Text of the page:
Factors influencing catheter-related infections in the Dutch multicenter study on high-dose chemotherapy followed by peripheral SCT in high-risk breast cancer patients

P. Nieboer, E. G.E. de Vries, N. H. Mulder, S. Rodenhuis, M. Bontenbal, E. van der Wall, Q. G. van Hoesel, W. M. Smit, P. Hupperets, E. E. Voest, M. A. Nooij, H. M. Boezen, W. T.A. van der Graaf

Research output: Contribution to journalArticlepeer-review

Abstract

Neutropenia following high-dose chemotherapy leads to a high incidence of infectious complications, of which central venous catheter-related infections predominate. Catheter-related infections and associated risk factors in 392 patients participating in a randomized adjuvant breast cancer trial and assigned to receive high-dose chemotherapy and peripheral stem-cell reinfusion were evaluated. Median catheter dwell time was 25 days (range 1-141). Catheter-related infections were seen in 28.3% of patients (11 infections per 1000 catheter-days). Coagulase-negative staphylococci were found in 104 of 186 positive blood cultures (56%). No systemic fungal infections occurred. Cox regression analysis showed that duration of neutropenia >10 days (P=0.04), using the catheter for both stem-cell apheresis and high-dose chemotherapy (P=<0.01), and use of total parenteral nutrition (TPN, P=0.04) were predictive for catheter-related infections. In conclusion, a high incidence of catheter-related infections after high-dose chemotherapy was seen related to duration of neutropenia, use of the catheter for both stem-cell apheresis and high-dose chemotherapy, and use of TPN. Selective use and choice of catheters could lead to a substantial reduction of catheter-related infectious complications.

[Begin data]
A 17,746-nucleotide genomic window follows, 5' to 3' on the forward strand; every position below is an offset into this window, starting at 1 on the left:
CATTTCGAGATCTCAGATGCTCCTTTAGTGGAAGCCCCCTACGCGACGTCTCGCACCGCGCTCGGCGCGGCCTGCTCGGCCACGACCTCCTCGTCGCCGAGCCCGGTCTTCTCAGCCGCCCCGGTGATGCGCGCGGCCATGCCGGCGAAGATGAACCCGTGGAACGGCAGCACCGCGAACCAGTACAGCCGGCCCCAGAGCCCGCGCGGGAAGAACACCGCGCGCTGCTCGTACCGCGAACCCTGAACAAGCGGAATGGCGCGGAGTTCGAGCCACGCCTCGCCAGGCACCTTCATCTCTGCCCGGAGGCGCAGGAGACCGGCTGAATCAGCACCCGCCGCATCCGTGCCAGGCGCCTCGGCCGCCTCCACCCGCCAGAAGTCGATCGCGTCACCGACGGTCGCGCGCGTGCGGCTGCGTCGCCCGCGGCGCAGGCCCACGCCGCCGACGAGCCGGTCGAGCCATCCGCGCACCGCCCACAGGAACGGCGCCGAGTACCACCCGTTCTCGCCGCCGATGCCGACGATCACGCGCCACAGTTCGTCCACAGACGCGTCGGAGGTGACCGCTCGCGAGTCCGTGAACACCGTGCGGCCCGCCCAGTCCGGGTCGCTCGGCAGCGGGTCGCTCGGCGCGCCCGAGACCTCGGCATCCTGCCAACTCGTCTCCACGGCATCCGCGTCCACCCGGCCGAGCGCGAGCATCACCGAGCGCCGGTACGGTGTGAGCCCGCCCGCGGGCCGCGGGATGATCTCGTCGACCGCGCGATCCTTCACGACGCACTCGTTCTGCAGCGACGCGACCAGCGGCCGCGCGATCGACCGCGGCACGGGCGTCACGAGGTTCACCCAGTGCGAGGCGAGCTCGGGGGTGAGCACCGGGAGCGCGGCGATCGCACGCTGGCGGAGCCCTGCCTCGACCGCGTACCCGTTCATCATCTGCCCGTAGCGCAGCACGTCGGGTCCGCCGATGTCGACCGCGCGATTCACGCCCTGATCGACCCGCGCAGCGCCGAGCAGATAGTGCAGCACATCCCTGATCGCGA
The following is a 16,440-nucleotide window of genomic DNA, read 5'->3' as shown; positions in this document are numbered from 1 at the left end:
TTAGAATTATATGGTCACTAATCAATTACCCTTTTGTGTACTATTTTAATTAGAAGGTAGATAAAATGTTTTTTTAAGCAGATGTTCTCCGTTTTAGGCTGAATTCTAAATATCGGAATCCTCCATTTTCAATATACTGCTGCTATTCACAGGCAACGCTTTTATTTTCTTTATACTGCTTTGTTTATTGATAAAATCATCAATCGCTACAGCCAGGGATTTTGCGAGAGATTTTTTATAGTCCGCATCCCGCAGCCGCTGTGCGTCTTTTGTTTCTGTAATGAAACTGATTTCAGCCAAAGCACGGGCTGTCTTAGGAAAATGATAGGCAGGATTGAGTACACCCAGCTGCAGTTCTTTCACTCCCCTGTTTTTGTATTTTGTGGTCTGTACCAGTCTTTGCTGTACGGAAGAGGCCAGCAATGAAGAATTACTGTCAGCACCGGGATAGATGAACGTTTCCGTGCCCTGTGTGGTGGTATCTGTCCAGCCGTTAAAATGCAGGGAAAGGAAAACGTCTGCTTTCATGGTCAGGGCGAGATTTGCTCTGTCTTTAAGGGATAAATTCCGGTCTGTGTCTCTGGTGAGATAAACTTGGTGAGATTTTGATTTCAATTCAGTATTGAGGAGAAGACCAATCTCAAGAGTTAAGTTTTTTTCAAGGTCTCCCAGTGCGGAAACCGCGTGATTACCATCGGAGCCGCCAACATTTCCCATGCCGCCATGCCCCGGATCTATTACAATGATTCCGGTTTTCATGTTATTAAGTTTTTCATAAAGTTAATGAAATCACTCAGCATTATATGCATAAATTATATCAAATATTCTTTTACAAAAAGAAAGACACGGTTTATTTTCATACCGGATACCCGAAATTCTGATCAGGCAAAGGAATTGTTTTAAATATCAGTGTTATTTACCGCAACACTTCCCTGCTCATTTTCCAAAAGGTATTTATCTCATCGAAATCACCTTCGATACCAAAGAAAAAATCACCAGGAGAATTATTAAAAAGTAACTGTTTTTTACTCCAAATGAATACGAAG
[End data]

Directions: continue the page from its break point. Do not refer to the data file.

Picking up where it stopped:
Original languageEnglish (US)
Pages (from-to)475-481
Number of pages7
JournalBone marrow transplantation
Volume42
Issue number7
DOIs
StatePublished - 2008

ASJC Scopus subject areas

  • Hematology
  • Transplantation

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